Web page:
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Visit The Peanuts in Santa Rosa

A Snoopy statue welcomes visitors to the Charles M. Schulz Airport (STS) in Santa Rosa

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Snoopy first appeared on October 4, 1950. But the precocious pup – who turned 65 years old in 2015 – doesn’t ever seem to age a day. And with his new “Peanuts” movie released in 2015, Snoopy is back in the spotlight, dancing, frolicking, and causing his signature loveable mayhem with the Peanuts gang.

Add to that the opening of the Children’s Museum of Sonoma County next to the Charles M. Schulz Museum, and it’s clear Santa Rosa is a place of extra special cartoon cheer.

Visitors to Santa Rosa may be surprised to see the many larger-than-life statues of Snoopy around town, plus statues of Charlie Brown, Woodstock and Lucy. That’s because cartoonist Schulz (also known as "Sparky") lived and worked in Santa Rosa from 1969 until his death in 2000, claiming Sonoma County as inspiration to fuel his international comic strip. In tribute, The City of Santa Rosa enlisted local artists to honor his talent with dozens of character statues, all individually decorated.

So beloved is the gang that the Santa Rosa Airport is official titled the Charles M. Schulz–Sonoma County Airport, with its own bronze sculptures, and a logo featuring Snoopy in World War I flying ace attire atop his Sopwith Camel (his doghouse, but he can dream).

Children love Peanuts. But Peanuts has a forever place in most adults’ hearts, too, as they grew up following Lucy’s unrequited love affair with Schroeder, and Pig Pen’s impossible attempts to stay clean. No matter the age, everyone finds fascination at the Charles M. Schulz Museum (2301 Hardies Lane, Santa Rosa, 707-549-4452), which spans 8,000 square feet of whimsy and art, including about 7,000 original cartoons, the largest collection in the world. Exhibitions are constantly changing, focusing on different themes in the Peanuts cartoons.

There's a re-creation of Sparky’s studio featuring the artist’s very own drawing board, a 100-seat theater that shows animated Peanuts specials, and “Morphing Snoopy,” a 43-layer wood piece created by Japanese artist Yoshiteru Otani that follows Snoopy’s evolution from a springer type dog on all four legs, to the upright beagle with a rich fantasy life that we all know and adore today. An outdoor courtyard beckons with the "kite-eating tree" that is Charlie Brown’s nemesis, next to a hedge labyrinth in the shape of Snoopy’s head.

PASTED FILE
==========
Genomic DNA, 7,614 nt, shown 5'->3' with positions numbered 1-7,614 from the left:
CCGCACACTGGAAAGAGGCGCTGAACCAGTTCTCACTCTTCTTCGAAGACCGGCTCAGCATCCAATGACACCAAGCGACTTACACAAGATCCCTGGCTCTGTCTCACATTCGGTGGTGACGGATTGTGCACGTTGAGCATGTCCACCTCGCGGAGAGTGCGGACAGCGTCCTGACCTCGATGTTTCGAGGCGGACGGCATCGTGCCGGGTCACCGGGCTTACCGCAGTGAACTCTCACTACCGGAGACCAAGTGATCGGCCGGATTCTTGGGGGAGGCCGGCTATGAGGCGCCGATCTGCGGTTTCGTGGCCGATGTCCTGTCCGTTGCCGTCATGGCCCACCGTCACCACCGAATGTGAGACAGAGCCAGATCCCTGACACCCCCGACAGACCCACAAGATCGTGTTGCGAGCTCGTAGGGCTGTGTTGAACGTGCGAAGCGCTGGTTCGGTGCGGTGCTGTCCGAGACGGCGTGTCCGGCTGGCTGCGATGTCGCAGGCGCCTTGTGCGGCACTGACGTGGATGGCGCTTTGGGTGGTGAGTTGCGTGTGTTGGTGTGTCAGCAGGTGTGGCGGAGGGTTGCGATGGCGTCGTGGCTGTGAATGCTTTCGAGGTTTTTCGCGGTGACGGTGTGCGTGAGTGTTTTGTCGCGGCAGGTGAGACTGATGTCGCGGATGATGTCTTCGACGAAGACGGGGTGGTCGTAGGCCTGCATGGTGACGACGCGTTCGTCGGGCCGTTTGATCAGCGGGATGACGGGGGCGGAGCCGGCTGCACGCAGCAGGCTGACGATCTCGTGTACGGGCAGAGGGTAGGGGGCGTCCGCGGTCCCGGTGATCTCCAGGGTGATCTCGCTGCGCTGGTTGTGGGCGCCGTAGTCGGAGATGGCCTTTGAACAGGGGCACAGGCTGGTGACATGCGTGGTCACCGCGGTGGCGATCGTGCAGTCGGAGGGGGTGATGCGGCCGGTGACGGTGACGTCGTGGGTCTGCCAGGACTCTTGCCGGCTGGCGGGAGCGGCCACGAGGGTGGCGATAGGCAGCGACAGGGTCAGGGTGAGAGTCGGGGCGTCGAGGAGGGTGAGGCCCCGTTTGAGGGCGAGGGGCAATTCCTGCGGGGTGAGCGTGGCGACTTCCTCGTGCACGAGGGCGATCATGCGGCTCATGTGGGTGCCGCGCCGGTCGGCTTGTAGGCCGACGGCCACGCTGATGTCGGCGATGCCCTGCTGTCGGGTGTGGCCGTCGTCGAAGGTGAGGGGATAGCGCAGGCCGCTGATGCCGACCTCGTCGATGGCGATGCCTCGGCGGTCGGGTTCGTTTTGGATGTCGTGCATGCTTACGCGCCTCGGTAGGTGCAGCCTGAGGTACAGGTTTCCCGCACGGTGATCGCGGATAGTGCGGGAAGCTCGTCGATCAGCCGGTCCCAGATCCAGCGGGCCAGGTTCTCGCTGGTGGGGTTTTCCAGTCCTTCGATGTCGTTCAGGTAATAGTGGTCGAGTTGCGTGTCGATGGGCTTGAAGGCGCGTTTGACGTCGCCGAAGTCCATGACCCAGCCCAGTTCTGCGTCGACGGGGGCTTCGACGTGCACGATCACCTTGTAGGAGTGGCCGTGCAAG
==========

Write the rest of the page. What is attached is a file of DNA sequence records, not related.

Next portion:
For those who have dreamed up their own Snoopy, meanwhile, the museum offers classes in cartooning, animation, character design, and other arts throughout the year for children and adults of all skill levels.

The Peanuts crew was often seen skating in popular strips. So in tribute, Snoopy’s Home Ice (AKA Redwood Empire Ice Areana, 1667 W. Steel Lane, Santa Rosa, 707-546-7147) operates year-round just around the corner from the museum with open public skating and skate rental daily, plus lessons and more advanced freestyle sessions. Fans also love the broomball parties (a type of hockey  played on a roughened ice surface in tennis shoes with yes, brooms).

To keep everyone energized through the fun, the Warm Puppy Café welcomes with a view of the skaters on the ice plus burgers, sandwiches, salads, hot soups, pizza, coffees, and hot chocolate. This was one of Schultz’ favorite places to grab a bite, himself, bringing extra fun in a Snoopy’s Special meal of a hot dog or sandwich, chips and drink served in an actual dog dish.

As an extra attraction, the nearby Children’s Museum of Sonoma County (1835 W. Steele Lane, Santa Rosa, 707-546-4069) is anchored by Mary’s Garden, covering an acre of play exhibitions like Ms. Caterpillar, solar operated butterflies, life size chrysalis, and water play tables. Designed for children age 10 and younger, the museum includes a Science and Imagination Gallery, with interactive exhibits providing hands-on play. 

To get in the spirit, watch the “Peanuts” movie.

Snoopy is so proud.

 

 

Written by Sonoma Insider Carey Sweet.

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